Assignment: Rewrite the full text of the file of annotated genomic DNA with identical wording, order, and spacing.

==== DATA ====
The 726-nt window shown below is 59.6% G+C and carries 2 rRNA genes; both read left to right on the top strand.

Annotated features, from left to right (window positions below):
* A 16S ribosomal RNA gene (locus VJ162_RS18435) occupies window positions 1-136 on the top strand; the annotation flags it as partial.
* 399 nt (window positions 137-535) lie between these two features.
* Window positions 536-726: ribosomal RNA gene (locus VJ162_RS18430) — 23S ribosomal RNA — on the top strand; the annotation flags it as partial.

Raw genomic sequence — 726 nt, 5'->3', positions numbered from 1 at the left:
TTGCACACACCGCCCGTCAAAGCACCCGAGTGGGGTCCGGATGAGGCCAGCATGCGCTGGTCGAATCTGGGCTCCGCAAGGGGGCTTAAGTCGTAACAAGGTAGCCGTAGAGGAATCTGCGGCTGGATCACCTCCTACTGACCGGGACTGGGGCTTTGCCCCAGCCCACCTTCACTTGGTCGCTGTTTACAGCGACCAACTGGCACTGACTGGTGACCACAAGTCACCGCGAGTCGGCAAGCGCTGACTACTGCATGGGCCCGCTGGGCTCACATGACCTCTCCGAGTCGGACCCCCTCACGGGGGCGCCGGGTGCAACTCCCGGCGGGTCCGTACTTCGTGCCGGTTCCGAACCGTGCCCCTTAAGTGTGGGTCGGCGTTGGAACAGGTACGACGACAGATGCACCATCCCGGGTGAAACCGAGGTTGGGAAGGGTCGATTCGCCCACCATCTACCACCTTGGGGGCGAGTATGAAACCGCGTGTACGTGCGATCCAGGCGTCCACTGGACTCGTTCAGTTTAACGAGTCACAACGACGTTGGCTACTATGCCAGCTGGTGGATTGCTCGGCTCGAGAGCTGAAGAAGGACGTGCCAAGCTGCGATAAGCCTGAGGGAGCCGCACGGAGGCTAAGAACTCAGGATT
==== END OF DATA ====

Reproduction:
The 726-nt window shown below is 59.6% G+C and carries 2 rRNA genes; both read left to right on the top strand.

Annotated features, from left to right (window positions below):
* A 16S ribosomal RNA gene (locus VJ162_RS18435) occupies window positions 1-136 on the top strand; the annotation flags it as partial.
* 399 nt (window positions 137-535) lie between these two features.
* Window positions 536-726: ribosomal RNA gene (locus VJ162_RS18430) — 23S ribosomal RNA — on the top strand; the annotation flags it as partial.

Raw genomic sequence — 726 nt, 5'->3', positions numbered from 1 at the left:
TTGCACACACCGCCCGTCAAAGCACCCGAGTGGGGTCCGGATGAGGCCAGCATGCGCTGGTCGAATCTGGGCTCCGCAAGGGGGCTTAAGTCGTAACAAGGTAGCCGTAGAGGAATCTGCGGCTGGATCACCTCCTACTGACCGGGACTGGGGCTTTGCCCCAGCCCACCTTCACTTGGTCGCTGTTTACAGCGACCAACTGGCACTGACTGGTGACCACAAGTCACCGCGAGTCGGCAAGCGCTGACTACTGCATGGGCCCGCTGGGCTCACATGACCTCTCCGAGTCGGACCCCCTCACGGGGGCGCCGGGTGCAACTCCCGGCGGGTCCGTACTTCGTGCCGGTTCCGAACCGTGCCCCTTAAGTGTGGGTCGGCGTTGGAACAGGTACGACGACAGATGCACCATCCCGGGTGAAACCGAGGTTGGGAAGGGTCGATTCGCCCACCATCTACCACCTTGGGGGCGAGTATGAAACCGCGTGTACGTGCGATCCAGGCGTCCACTGGACTCGTTCAGTTTAACGAGTCACAACGACGTTGGCTACTATGCCAGCTGGTGGATTGCTCGGCTCGAGAGCTGAAGAAGGACGTGCCAAGCTGCGATAAGCCTGAGGGAGCCGCACGGAGGCTAAGAACTCAGGATT